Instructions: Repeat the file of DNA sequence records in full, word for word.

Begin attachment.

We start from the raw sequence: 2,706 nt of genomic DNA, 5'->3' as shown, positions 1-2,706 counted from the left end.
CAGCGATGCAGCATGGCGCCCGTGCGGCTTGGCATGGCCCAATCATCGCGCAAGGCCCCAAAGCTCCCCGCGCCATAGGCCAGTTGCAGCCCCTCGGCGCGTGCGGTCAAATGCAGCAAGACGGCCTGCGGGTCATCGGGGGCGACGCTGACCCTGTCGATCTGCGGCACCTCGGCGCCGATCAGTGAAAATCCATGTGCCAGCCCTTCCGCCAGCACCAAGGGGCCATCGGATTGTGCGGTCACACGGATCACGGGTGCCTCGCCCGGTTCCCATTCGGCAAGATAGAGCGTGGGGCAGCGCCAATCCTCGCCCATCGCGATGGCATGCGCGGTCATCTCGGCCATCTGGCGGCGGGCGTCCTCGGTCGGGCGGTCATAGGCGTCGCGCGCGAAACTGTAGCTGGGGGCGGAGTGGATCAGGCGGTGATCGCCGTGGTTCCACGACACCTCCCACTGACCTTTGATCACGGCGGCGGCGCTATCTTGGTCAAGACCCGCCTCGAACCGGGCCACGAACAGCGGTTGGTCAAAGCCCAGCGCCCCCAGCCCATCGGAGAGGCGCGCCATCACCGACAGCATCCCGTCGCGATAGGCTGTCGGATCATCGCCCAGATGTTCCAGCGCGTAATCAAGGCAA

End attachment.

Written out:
We start from the raw sequence: 2,706 nt of genomic DNA, 5'->3' as shown, positions 1-2,706 counted from the left end.
CAGCGATGCAGCATGGCGCCCGTGCGGCTTGGCATGGCCCAATCATCGCGCAAGGCCCCAAAGCTCCCCGCGCCATAGGCCAGTTGCAGCCCCTCGGCGCGTGCGGTCAAATGCAGCAAGACGGCCTGCGGGTCATCGGGGGCGACGCTGACCCTGTCGATCTGCGGCACCTCGGCGCCGATCAGTGAAAATCCATGTGCCAGCCCTTCCGCCAGCACCAAGGGGCCATCGGATTGTGCGGTCACACGGATCACGGGTGCCTCGCCCGGTTCCCATTCGGCAAGATAGAGCGTGGGGCAGCGCCAATCCTCGCCCATCGCGATGGCATGCGCGGTCATCTCGGCCATCTGGCGGCGGGCGTCCTCGGTCGGGCGGTCATAGGCGTCGCGCGCGAAACTGTAGCTGGGGGCGGAGTGGATCAGGCGGTGATCGCCGTGGTTCCACGACACCTCCCACTGACCTTTGATCACGGCGGCGGCGCTATCTTGGTCAAGACCCGCCTCGAACCGGGCCACGAACAGCGGTTGGTCAAAGCCCAGCGCCCCCAGCCCATCGGAGAGGCGCGCCATCACCGACAGCATCCCGTCGCGATAGGCTGTCGGATCATCGCCCAGATGTTCCAGCGCGTAATCAAGGCAA